The fifth draft of Turbulence was delivered to the director a little while ago and I have read his summary of what needs to be addressed in the next draft. I should, at this very moment, be reading his detailed notes embedded in the pdf version of the script but, of course, I forgot to bring the flash drive with me (Richard pelts himself with rotten fruit). In short, the next pass will be a character one. Progress has indeed been made - the comments count has gone from 83 to 43… or maybe I just fixed all the typos. Anyone who was at the PAC Script Lab reading a year ago would certainly recognise the story but there have been a lot of changes, especially in the second half of the script. Now we dig further and keep evolving and improving our characters.

I also finished the fourth episode of Boondock Alley, the web series set in a doctors’ surgery for the Undead. It was the hardest episode to write to date… and the darkest but the actors have responded with unanimous praise. This is flattering but also makes me a little nervous as I know it requires work. I suspect I need a critical eye to push me like Tim (director) does with Turbulence. However, it looks like we’re positioning for a tilt at ScreenWest’s newly announced Elevate funding scheme. So there will be a renewed focus on all the elements though I’m more than happy with progress to date. Ah yes, the joys of funding applications - writer’s notes!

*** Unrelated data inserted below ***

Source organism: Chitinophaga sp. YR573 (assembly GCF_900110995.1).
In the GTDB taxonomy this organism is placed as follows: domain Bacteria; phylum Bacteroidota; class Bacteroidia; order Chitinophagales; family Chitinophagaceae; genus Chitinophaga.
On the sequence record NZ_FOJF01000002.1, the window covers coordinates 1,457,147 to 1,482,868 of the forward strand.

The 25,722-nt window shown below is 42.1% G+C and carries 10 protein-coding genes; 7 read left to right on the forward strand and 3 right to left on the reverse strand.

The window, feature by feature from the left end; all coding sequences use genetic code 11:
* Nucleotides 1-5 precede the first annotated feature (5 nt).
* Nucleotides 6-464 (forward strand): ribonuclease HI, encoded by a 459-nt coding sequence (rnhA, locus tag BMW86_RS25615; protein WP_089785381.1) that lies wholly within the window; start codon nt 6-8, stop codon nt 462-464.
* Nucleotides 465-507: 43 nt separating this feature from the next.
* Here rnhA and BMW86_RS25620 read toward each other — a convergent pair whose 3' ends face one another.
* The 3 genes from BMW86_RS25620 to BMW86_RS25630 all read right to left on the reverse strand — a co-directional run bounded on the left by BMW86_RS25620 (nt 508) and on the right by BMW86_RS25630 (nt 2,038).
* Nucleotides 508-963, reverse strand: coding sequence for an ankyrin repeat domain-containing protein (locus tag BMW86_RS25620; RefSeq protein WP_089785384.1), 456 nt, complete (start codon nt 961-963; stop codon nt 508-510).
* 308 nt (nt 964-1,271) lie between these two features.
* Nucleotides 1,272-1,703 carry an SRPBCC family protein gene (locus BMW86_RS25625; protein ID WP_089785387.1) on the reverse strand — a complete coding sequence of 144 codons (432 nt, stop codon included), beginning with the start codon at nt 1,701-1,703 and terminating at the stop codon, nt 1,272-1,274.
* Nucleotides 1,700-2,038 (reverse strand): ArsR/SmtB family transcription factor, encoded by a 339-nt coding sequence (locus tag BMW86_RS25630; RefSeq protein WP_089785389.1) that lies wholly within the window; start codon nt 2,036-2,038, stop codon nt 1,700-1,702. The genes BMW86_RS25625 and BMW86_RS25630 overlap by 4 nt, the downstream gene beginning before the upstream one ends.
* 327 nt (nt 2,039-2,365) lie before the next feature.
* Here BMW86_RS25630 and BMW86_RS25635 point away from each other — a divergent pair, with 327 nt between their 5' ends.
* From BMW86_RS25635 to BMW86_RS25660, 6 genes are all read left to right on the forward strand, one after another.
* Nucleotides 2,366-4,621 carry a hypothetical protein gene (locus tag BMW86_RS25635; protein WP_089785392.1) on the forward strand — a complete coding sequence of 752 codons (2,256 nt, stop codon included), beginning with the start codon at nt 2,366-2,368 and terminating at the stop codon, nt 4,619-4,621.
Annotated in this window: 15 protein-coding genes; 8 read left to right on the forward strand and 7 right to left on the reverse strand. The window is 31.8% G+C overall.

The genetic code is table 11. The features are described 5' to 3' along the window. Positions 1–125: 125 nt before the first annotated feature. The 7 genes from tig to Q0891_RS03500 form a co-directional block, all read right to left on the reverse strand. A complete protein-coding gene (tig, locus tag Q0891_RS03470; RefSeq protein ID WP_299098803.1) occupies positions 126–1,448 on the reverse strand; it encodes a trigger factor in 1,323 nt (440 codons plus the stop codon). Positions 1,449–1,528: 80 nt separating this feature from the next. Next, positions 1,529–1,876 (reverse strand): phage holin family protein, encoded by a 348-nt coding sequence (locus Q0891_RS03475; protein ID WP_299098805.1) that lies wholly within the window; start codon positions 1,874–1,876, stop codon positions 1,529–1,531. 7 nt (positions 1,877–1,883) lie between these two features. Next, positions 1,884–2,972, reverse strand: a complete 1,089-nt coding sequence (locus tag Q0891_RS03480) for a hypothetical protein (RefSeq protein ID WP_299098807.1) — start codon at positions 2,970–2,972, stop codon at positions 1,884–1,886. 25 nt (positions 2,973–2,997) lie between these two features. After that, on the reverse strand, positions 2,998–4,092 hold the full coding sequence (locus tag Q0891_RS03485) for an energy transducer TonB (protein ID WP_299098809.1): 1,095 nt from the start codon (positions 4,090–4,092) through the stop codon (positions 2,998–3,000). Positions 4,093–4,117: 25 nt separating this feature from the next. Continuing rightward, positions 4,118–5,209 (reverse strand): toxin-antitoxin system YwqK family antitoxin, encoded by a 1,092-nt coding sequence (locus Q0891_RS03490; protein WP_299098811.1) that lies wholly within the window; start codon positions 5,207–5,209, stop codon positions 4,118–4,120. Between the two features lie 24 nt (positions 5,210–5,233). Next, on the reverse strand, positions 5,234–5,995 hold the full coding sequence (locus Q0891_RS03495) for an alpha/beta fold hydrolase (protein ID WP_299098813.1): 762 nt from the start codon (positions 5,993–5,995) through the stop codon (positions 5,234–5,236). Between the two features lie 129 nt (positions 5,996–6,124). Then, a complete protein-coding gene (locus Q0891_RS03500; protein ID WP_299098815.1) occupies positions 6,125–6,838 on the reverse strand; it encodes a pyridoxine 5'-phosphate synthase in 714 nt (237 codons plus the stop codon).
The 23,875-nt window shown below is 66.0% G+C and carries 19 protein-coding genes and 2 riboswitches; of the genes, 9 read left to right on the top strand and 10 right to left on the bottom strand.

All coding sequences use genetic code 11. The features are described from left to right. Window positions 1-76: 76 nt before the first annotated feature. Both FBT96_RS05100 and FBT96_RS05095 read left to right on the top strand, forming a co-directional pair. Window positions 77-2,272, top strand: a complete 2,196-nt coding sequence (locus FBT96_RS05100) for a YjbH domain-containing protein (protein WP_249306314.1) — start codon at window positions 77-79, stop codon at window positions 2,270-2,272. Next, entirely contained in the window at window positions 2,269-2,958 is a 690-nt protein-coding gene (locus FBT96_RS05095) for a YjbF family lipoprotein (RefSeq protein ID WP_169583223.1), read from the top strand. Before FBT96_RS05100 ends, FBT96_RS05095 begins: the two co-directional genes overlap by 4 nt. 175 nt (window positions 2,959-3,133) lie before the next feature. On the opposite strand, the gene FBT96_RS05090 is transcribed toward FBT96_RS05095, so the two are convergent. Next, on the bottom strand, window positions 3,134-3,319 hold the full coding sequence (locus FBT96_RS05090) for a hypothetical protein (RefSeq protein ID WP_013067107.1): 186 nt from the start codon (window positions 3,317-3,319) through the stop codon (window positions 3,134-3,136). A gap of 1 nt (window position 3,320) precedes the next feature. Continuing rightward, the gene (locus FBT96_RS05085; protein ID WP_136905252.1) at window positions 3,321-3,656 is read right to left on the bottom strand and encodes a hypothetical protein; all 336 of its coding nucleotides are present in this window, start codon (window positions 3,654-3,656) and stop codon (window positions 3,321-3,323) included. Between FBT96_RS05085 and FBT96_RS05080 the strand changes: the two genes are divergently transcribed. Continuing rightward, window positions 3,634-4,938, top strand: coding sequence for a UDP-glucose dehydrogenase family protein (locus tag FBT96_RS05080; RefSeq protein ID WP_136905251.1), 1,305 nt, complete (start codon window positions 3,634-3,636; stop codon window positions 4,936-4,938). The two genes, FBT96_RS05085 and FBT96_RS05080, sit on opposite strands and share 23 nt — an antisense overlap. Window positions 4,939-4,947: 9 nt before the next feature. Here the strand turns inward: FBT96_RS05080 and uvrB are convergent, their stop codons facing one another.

Working fulltime has largely cut me off from the creative zeitgeist as I no longer have time to laze about on weekdays talking scripts, films and the like. It was a great pleasure then to go to the premiere of SeventhContinent Productions’ short film Rat Tale last week. Not only was it a terrific film but I caught up with many filmmaking colleagues I had not seen in a long time.

Yes, I am going to a fair amount of theatre and have even become a Friend of the Academy (WAAPA). Sometimes this is for sheer stress relief as my corporate job has burst into glorious chaos the last month. But mostly it is to experience the wonderful talent we have in Perth. I enjoy writing reviews and I figure that’s no big ask given the quality of shows I regularly encounter at a usually inexpensive cost. This year I’ve set myself to write something about every production I attend. In the past I tended to only write reviews for the shows I enjoyed. It’s time to man up and cast a critical yet constructive (hopefully) eye over every production.

But rest assured I’m still tapping away at the keyboard working on my own creative endeavours!

The stage curtains open. Richard bows deeply to rapturous applause… spots a half-eaten apple near the footlights, mid bow. Reaches for it… begins to topple… the crowd laugh. The curtains close. Thud.